Sunday, March 26, 2000
I found the countryside outside of Tokyo quite beautiful. Once we reached Hakone, we took two more trains and a gondola, from which we had some spectacular views of Mt. Fuji. I did take some photos (one of them is below), but the top of the mountain was shrouded in clouds and the photos don't really do the mountain justice. After the gondola ride there was supposed to be a boat ride across the lake -- the boat is pictured below. It never went anywhere past that mooring spot; the boat trip was cancelled, we were told, due to "bad weather". That was odd because the weather was nearly as good as that photo showed -- sunny, a bit cool (50's), a touch windy, but nothing you wouldn't appreciate in spring at Wrigley Field.
As a result, we had to ride a bus back to Hakone. I fell asleep on that bus -- the primary reason for that was my jetlag strategy, which was as follows: stay up all night before the flight over (which left at noon), nap on the plane, and then get a full night's sleep the first night in Japan. I did wake up Sunday morning at a "normal" time, felt pretty good, but I guess by the time of this bus ride it had all caught up with me.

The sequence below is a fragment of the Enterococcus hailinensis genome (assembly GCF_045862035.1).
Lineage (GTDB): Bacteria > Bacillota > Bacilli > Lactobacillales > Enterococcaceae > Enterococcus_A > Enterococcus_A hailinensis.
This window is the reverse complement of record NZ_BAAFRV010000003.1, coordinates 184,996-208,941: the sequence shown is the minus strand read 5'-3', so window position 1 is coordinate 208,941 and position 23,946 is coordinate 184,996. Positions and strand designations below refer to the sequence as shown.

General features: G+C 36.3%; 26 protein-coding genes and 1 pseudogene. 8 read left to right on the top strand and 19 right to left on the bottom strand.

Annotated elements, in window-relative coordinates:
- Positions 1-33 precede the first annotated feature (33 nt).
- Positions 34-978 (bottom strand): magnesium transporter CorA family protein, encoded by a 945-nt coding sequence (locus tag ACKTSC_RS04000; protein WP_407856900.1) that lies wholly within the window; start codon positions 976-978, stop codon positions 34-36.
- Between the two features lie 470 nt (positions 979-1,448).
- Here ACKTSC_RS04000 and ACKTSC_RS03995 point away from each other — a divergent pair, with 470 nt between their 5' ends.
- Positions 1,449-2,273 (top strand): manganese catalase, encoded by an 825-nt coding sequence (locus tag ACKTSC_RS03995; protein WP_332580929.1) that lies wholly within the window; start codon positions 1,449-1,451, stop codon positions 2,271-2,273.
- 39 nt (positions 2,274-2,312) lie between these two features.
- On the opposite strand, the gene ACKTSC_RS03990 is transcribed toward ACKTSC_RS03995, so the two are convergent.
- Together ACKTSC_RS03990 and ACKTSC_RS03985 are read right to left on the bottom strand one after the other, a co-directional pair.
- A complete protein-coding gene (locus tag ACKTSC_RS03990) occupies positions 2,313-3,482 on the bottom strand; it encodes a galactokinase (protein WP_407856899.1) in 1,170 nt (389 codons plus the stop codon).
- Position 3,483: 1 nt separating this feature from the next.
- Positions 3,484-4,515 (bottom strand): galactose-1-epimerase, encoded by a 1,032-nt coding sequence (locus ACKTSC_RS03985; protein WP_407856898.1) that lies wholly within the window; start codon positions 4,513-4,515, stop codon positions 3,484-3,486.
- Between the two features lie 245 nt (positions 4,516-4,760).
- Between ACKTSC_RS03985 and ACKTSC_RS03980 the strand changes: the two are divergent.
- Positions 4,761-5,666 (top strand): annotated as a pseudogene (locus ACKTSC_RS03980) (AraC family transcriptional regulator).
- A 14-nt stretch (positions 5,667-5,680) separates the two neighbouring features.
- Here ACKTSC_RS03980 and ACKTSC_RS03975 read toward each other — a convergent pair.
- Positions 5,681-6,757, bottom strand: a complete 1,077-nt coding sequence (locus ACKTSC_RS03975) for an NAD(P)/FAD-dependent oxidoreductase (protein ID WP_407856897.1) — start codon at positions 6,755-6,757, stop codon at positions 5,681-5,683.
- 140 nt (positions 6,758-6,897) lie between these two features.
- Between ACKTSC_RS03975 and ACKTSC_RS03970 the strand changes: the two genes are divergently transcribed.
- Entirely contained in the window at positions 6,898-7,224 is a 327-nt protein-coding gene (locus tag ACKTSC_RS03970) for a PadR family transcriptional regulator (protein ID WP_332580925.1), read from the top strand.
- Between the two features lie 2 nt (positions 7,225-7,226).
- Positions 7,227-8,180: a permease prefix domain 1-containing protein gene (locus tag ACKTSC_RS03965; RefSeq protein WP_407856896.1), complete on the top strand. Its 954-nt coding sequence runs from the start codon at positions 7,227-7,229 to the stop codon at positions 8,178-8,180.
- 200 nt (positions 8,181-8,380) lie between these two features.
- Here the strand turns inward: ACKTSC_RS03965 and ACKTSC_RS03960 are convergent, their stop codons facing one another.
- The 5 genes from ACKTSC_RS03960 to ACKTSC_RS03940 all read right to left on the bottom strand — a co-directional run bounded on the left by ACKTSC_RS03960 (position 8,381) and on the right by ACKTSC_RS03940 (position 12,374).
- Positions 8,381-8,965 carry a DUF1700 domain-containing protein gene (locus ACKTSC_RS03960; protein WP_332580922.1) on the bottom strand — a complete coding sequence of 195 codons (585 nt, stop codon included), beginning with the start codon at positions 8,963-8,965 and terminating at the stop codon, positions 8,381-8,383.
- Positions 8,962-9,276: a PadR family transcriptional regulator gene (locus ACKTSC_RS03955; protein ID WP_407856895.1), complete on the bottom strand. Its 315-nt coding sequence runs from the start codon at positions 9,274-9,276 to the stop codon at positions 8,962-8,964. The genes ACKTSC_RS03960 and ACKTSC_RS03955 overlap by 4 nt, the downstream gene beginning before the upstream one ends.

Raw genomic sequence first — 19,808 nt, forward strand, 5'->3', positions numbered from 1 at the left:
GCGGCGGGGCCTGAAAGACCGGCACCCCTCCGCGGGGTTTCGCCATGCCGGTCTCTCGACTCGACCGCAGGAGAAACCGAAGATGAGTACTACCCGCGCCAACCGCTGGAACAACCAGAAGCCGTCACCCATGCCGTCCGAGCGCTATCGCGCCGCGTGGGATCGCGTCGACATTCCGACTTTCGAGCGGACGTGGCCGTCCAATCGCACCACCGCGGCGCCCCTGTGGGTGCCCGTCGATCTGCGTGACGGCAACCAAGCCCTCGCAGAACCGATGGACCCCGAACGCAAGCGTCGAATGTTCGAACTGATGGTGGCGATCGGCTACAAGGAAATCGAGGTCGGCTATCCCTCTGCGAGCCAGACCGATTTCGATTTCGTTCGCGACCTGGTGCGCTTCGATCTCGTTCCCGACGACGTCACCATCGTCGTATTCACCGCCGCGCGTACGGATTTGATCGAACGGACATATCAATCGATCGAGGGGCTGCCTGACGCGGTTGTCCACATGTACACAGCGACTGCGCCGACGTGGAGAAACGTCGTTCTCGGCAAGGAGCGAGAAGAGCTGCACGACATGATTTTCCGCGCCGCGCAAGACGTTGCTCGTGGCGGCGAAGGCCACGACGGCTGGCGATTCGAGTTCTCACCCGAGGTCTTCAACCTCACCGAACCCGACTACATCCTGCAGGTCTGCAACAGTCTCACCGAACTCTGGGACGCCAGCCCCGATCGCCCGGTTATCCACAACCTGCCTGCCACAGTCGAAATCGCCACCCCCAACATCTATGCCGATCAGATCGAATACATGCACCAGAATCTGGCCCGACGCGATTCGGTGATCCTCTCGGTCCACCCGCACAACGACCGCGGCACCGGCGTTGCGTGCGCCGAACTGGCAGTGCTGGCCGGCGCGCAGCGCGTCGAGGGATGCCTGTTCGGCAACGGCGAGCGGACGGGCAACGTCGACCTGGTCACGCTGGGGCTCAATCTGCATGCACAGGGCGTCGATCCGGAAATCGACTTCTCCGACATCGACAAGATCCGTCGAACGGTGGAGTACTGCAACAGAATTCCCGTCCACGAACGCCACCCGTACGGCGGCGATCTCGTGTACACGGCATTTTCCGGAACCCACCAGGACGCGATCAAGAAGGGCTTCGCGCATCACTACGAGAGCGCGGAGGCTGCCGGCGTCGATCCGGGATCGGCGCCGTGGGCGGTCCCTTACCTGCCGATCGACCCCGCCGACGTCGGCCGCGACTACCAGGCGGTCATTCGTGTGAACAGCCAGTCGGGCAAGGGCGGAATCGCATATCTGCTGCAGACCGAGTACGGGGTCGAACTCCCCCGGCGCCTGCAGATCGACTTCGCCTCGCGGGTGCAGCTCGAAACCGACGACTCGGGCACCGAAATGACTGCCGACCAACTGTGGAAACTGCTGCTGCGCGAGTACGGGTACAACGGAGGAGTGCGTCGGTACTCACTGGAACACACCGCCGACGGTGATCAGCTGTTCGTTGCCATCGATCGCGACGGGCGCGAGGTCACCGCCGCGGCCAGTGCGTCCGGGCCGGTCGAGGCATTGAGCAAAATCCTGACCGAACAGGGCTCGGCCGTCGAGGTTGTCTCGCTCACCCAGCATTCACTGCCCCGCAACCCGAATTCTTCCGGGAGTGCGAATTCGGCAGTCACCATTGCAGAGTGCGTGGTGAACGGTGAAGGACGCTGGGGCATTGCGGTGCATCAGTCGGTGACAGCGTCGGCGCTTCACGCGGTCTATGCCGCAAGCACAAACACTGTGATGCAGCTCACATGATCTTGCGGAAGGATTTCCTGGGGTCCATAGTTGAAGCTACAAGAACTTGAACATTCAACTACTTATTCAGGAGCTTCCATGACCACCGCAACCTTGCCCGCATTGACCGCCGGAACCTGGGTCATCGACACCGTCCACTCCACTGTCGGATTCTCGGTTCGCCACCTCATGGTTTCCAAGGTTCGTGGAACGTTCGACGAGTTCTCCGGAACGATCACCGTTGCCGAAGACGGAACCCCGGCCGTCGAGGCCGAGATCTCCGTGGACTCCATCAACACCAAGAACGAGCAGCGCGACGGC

Anyway, after the bus ride there was a further train to Shinjuku Station, and yet another train to the Shibuya district, where we had dinner at a place that served okonomiyaki, loosely translated as "Japanese pizza". They make -- actually, YOU make -- the food on a grill at the table.
Incidentally, if it sounds like I was objecting to all the train rides, I wasn't; the whole thing was a fascinating look at another culture. Example: many Japanese workers sleep on the trains, because their work culture doesn't give them much time to sleep at home. They have trained themselves to wake up when the train slows down; they look up, check to see if it's their station, and if not, they go back to sleep.
Odd sight seen, which doesn't seem so odd now in the age of SARS and the bird flu: many, many people wearing masks walking down the streets.
We still haven't seen any ballgames; the first one will be an exhibition between the Cubs and the Tokyo Giants tomorrow, Monday. Coming this far, though, I wouldn't have done it for less time, because there is so much to see and do, and when you spend thirteen hours on a plane each way, the minimum time you should spend is a week.
Photos: Mt. Fuji; the boat that we were supposed to ride on
Photos by Al